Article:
The twin Voyager spacecraft are going where no man has gone before — nor will he or she likely ever go there.
OK, we’re being a little presumptuous. We’re only guessing that Earthlings from our distant past didn’t have the capacity for interstellar space travel.
Discounting cave paintings, crop circles and other unexplained phenomena, just based on known evidence, there were no space travelers — at least from this planet — in our past.
Many of you may remember the promise of the two Voyagers, 1,500-pound packages loaded with scientific gear, launched in 1977 to examine our solar system and beyond.
Well, Voyager 1 is approaching the “beyond” segment of the journey, and is now officially the farthest a man-made object has traveled from Earth. The original plan was to map our solar system, send the data back to the Mother Ship, and when the time came, maybe Voyager could send us a little info about what lies beyond our Sun’s sphere of influence.
Voyager 1 is now 11 billion miles beyond the Sun, approaching that “final frontier” made famous in Capt. Kirk’s opening remarks on the remarkably prescient “Star Trek” TV series.
Voyager 1 is rocking along at 636 miles per minute — and still has taken since 1977 to reach the outer reaches of our solar system. That’s 35 years, going very rapidly, to complete its travels through our neighborhood, which occupies only a tiny fraction of the territory that’s out there.
When you really consider the scope of this thing we live in — our solar system, the galaxy, within the millions of galaxies, all within a universe — the sheer magnitude of it takes your breath away. This is the kind of stuff you think about, sitting on a beach at night under clear skies, or in the desert under a thousand million points of light.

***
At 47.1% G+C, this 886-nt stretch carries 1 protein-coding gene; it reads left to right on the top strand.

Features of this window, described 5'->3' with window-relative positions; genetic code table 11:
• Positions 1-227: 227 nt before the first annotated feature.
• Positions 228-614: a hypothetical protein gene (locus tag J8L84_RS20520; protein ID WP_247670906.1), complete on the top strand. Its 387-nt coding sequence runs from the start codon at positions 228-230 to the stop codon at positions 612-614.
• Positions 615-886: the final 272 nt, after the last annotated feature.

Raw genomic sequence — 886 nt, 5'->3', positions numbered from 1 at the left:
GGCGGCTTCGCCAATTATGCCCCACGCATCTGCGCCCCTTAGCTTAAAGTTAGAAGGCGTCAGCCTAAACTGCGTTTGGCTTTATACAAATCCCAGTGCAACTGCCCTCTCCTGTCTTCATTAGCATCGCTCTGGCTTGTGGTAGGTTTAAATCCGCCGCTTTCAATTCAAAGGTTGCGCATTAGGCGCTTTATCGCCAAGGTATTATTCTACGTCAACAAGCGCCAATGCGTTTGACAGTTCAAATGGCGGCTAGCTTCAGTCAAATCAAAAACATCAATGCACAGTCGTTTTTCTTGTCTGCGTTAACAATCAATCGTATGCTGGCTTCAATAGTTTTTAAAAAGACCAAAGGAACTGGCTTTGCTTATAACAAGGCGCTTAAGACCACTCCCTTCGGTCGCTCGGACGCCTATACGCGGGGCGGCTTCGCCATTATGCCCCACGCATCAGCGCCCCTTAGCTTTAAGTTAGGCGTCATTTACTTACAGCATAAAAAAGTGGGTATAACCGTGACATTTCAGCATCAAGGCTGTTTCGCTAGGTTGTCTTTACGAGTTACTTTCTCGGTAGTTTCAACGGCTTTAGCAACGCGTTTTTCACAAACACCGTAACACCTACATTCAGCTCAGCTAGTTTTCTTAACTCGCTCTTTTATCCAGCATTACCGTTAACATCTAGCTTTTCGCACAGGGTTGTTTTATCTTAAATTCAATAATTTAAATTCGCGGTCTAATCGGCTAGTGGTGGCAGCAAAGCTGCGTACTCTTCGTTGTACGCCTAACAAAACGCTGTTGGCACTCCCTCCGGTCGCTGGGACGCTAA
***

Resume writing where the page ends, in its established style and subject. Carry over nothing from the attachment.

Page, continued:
Voyager’s approach to the ends of our known space, coupled with the recent discovery of a planet — Kepler-22b — that has all the ingredients necessary to support life, it’s a bit of an understatement to say this is an exciting time to be an astrophysicist.
Voyager’s cameras were turned off more than a decade ago, so it won’t be sending home any photos. But it is still transmitting some data, and in three years should be clear of the solar wind, which is the city limits for our neighborhood.
The two spacecraft also carry what scientists refer to as “golden cargo” — stuff from Earth designed to pique the interest of other intelligent life forms.
There are 116 photographs among the cargo. There are disks that include a sampling of Earth’s music. Someone out there may someday hear Louie Armstrong’s raspy voice and soulful trumpet.
There is also an invitation, open as it were, in an easily translated language from eastern China, that says this: “Friends of space, how are you all? Have you eaten yet? Come visit us if you have time.”
One might question the wisdom of asking an alien race in for dinner, when you can’t be sure of those folks’ eating habits. But, like driving on a two-lane highway, there is a certain amount of trust implied in such a situation.
Both Voyagers are designed to remain functional for another 10 to 15 years, which at 636 miles per minute, will carry them quite a ways. The fact that these machines have lasted this long, sending back so much valuable data, is an encouraging sign that we — the human race — are capable of going where no man has gone before.
If only in a vicarious manner.

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